Project 3

Reportage

I hadn’t come across the term “reportage” before. ‘On the ground’, “close to the action’ with the implication that it tells a story from the point of view of one person. One picture contains within it a bigger story. The example given in page 31 of the Module Handbook is from Henri Cartier-Bresson, Dessau, Germany, April 1945 stating that this image of a Belgian Gestapo informer being revealed to the crowd is taken at “..a decisive moment, when the press of a button tells a much wider story in an instant” I just saw this on the web this morning  At first I thought it was a fashion image using a deprived area as a background and was ready to be critical, but it isn’t. The image is part of a longer term project by Jane Hahn. The woman was returning home after bathing; not willing to speak, and in a hurry so Hahn took the shot as she was walking away. There’s a quote from Sean O’Hagan

Jane Hahn’s image possesses a beautiful tension, between the surroundings and the subject, ………The woman wrapped in the England towel seems to have arrived in the photograph from another world, her grace and poise as she walks though the shanty town at odds with the ramshackle buildings and debris around her. A great example of the old-fashioned decisive moment, I guess.

It was the colour of the woman’s turban and towel that caught my attention enough to click my mouse on the thumbnail. I’ve been thinking that it might not capture such attention in black and white, but I’ve just done a quick b+w conversion on a screen shot. The image is high contrast whilst having a spread across the tonal range and the composition is striking – diagonals of steps and shanties; those lines contrasting with the cobbled path. And then there’s the slightly tilted posture of the woman as she’s walking along with the towel and its bright contrasts.

I’ve done the same with the Cartier-Bresson image which has a similar spread along the tonal range. Here’s it’s the many faces with all those different expressions and lighter clothing that capture the moment and contrast with the foreground figures of the women wearing dark clothes.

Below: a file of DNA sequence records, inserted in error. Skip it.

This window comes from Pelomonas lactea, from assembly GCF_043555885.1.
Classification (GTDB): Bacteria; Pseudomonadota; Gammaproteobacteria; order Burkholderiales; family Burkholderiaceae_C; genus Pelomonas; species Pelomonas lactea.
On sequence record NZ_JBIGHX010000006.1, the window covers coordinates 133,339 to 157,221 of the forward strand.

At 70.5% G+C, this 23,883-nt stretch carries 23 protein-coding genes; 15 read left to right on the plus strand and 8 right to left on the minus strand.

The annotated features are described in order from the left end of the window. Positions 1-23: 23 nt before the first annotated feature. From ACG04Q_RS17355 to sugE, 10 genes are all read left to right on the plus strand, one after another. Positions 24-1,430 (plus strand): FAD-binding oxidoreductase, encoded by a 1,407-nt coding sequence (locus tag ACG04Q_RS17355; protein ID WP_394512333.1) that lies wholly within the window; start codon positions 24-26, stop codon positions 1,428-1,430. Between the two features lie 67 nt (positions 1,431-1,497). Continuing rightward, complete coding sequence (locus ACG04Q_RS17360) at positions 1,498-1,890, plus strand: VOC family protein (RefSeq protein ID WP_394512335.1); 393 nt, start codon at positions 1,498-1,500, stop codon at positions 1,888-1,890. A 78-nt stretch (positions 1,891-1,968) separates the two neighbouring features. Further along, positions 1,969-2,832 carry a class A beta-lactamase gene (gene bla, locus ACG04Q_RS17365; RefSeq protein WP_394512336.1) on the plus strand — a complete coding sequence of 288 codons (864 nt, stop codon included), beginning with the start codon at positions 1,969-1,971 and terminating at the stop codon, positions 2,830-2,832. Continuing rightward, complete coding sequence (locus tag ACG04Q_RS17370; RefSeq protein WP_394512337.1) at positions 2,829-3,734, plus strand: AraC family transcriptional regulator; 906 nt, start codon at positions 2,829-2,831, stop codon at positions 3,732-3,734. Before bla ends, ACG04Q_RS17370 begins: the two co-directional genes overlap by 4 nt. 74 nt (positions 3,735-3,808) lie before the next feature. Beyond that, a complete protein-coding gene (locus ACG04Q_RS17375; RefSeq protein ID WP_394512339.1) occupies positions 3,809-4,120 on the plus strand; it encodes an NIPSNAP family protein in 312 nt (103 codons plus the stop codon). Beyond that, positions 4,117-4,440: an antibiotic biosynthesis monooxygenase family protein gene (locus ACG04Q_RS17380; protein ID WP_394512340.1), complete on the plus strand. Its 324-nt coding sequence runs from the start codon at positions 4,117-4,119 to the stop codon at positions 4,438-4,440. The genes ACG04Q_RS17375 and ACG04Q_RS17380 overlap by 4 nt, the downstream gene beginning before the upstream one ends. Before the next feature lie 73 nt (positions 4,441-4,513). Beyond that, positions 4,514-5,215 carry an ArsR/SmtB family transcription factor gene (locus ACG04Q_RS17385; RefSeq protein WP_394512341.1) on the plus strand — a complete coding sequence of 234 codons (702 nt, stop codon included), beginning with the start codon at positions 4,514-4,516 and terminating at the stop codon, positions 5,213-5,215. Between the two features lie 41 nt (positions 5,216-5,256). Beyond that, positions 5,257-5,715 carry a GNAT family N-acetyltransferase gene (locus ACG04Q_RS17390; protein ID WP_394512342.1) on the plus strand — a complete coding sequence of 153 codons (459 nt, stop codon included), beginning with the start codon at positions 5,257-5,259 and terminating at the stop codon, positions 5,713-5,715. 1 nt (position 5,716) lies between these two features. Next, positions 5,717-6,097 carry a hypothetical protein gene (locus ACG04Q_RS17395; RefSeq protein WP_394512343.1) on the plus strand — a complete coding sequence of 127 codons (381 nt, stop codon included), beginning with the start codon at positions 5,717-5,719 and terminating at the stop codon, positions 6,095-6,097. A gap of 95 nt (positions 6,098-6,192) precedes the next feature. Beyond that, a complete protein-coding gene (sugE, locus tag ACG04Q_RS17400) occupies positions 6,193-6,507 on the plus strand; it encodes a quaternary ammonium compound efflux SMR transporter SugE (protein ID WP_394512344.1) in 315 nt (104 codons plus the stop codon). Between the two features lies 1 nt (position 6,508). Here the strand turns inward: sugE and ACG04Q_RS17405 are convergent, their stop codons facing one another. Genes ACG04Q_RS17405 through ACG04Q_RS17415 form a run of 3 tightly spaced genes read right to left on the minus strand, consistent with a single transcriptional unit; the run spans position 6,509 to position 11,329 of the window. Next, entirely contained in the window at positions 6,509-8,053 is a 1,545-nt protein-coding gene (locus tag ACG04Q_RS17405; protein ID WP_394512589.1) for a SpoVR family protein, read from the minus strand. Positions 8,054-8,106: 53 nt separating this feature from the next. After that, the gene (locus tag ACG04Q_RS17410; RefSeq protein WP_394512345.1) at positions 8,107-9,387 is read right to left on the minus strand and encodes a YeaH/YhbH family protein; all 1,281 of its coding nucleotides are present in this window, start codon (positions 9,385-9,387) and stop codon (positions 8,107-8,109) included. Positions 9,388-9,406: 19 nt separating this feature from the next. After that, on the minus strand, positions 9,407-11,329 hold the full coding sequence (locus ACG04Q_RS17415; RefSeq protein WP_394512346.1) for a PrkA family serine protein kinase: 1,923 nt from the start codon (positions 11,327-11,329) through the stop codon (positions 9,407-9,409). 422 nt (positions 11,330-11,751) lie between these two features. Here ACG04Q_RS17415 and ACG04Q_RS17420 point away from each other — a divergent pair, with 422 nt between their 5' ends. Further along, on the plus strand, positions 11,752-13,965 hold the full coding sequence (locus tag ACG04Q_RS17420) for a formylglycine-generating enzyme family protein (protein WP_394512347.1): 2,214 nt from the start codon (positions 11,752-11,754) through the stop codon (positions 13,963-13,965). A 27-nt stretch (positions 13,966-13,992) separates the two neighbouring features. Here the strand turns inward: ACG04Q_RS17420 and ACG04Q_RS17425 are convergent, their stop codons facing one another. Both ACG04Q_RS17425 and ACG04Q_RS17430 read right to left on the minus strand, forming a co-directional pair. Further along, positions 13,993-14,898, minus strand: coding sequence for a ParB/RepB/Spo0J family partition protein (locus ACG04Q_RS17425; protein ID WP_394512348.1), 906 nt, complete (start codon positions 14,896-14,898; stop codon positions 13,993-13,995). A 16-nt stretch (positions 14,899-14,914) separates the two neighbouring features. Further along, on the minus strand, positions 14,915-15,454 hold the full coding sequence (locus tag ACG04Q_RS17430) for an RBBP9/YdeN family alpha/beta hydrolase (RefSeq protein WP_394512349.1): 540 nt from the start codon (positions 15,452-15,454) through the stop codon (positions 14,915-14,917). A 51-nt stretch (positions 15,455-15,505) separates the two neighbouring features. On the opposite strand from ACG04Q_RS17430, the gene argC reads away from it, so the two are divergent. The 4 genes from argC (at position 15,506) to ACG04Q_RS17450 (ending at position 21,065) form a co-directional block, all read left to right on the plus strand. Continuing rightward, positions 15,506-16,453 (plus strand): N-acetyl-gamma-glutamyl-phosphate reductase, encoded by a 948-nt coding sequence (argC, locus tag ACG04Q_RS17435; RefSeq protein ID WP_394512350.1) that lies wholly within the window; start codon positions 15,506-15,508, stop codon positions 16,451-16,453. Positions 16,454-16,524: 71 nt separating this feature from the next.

I haven’t done further current research on street photography apart from writing my thoughts on the Co-optic Project, seen at the Brighton Biennial 2014 recently. The photography there was street-style in the sense of capturing the moment; showing some of the idiosyncracies of British life and wide angle/close to the action.

The Exercise

This is to find a street that particularly interests me and shoot 30 colour and 30 black and white images in a street photography style. Taking photographs in the street in my area is not easy. The town guardians of Woking and Guildford do not appreciate it. In fact there was an incident in Guildford in 2012 when two photographers were questioned by the police for taking photographs in the city centre, see here. I had no trips to London planned either. Still I decided to go out with my Fuji camera onto my local shopping street. It wasn’t too successful, there were hardly any people around and those who were gave me curious looks when they saw me taking photographs. Here are the contact sheets of some of the images – colour and those I chose to convert to black and white. I chose the black and white conversions by eye first to see what range of tones I could detect and then checked this through the histogram.

ContactSheet-001 black and white

I walked down the street again, late afternoon, when I had my larger camera.

 

They’re not what I would call street photography because, as I’ve already written, to me that’s close up and involves people. I have taken photographs more in that style when I’ve been in London (or on holiday). I don’t personally have a preference for either set although generally I prefer colour even though I can appreciate the structure and composition in black and white.

Because I felt pressure to do the exercise I did take the Fuji with me when I finally got up to London a couple of weeks ago to see the Elina Brotherus Exhibition. It was raining on my way there and I was in a hurry to get back home so no photographs were taken. I’ve promised myself that I will do some actual street photography the next time I go to London, whenever that is. The alternative is to fasten the Go-Pro camera I have around my chest and do some covert photography locally. We’ll see!

28th November 2014

References

http://www.bjp-online.com/2014/11/jane-hahn-wins-the-single-image-ipa-prize/

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